The success of the Japanese car industry is an exceptional achievement. Every Japanese is proud of it and rightfully so. It has however, allowed Japan to believe that it was invincible and could live without the constraints of economic discipline. Of all the major countries in the world, Japan's Debt to GDP ratio of 198% beating even Greece.
There is much more at stake here than the reputation of a company or even an industry - it is the fundamental revision of Japan as a nation.
When Toyota ignored the repeated warnings of the Highway Transportation Safety Administration's warnings and did not act after a delegation from the U.S. Department of Transportation, a shadow was cast on their real commitment to safety.
What will Akio Toyoda tell Congress when he testifies at their request? The great-grandson of the company's founder is not unfamiliar with the United States --he graduated from Babson College and was an Executive Vice President of Toyota's joint venture with General Motors. He was also the head of Toyota's Chinese operations as well and has been in charge of IT, quality and overseas operations before becoming President. Although a dynasty scion, Toyoda-san is a true man of the world and should not have been taken by surprise. What emerges is a much more somber story of delusion and denial. The pride of Japan knowingly sacrificed quality standards and now must deal with the consequences.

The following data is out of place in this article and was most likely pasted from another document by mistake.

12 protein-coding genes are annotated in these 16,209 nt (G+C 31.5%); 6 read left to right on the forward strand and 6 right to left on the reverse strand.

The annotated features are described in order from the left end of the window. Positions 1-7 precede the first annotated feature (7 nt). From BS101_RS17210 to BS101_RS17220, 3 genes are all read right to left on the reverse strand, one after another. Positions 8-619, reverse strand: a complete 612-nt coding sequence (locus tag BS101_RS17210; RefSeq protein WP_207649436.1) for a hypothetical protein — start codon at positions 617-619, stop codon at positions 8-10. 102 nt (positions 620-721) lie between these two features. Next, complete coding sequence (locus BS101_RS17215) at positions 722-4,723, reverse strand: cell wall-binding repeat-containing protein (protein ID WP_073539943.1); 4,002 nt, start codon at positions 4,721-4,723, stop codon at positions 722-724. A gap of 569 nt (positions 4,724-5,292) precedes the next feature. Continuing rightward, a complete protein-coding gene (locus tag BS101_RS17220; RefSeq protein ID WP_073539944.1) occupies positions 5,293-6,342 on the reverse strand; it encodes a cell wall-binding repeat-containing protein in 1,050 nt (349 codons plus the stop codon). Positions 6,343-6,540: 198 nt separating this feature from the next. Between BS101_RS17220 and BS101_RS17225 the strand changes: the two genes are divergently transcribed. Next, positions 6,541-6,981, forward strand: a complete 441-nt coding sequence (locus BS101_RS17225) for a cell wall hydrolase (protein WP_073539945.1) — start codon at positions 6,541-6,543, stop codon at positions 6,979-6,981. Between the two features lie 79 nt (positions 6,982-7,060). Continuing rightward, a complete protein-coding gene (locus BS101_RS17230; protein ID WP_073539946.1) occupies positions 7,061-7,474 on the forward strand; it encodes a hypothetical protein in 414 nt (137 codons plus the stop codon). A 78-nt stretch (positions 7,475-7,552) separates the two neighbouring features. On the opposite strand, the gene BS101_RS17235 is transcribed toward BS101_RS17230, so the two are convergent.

When the acceleration issues emerged in 2002, Toyota blamed everybody but themselves. It is this denial that needs to stop immediately. The only way to rebuild trust is to admit openly the mistakes and weaknesses and work earnestly on their resolution. After all, the United States is the country that best accepts failures provided that the recovery is credible.
While the disappointment in Nagoya and Toyota City is huge, the embarrassment reaches the whole country. Japan has avoided for decades a hard to look at itself. Its complacent and inbred political system has shut out differing opinions and critics have been sidelined. Its financial management based on the piling of debt both at public and corporate levels is symptomatic of these broader issues and will inevitably be further scrutinized.
Crisis management has never been one of the strengths of Japanese Governments and Companies: this is no exception. The time it took Toyoda-san to meet the media and apologize is a measure of his personal and corporate embarrassment. Face saving is defined as hiding in most cases, while in this case openness and candor would have earned Toyota a respect it badly needs.
As it generally does, Japan will revisit time and time again how this has happened. It will not be done in public, nor should it be. It is important, however, that this crisis be perceived as an opportunity to adjust to better governance for the country and its corporate world. Japan is currently in a state of shock. It is not the moment to blame, let alone to start anti-Japanese rhetoric. And the United States certainly has no reason to rejoice while its own auto industry has just recently been saved from the brink .
But this crisis presents a unique opportunity for a constructive dialogue between the United States and Japan should not be missed. The Japanese desire it, but are also afraid of it. This is a huge embarrassment for them. Let's treat them firmly, but politely. It will be the best way to produce the expected results.
Transparency, even for the Empire of the Rising Sun, is a sign of strength.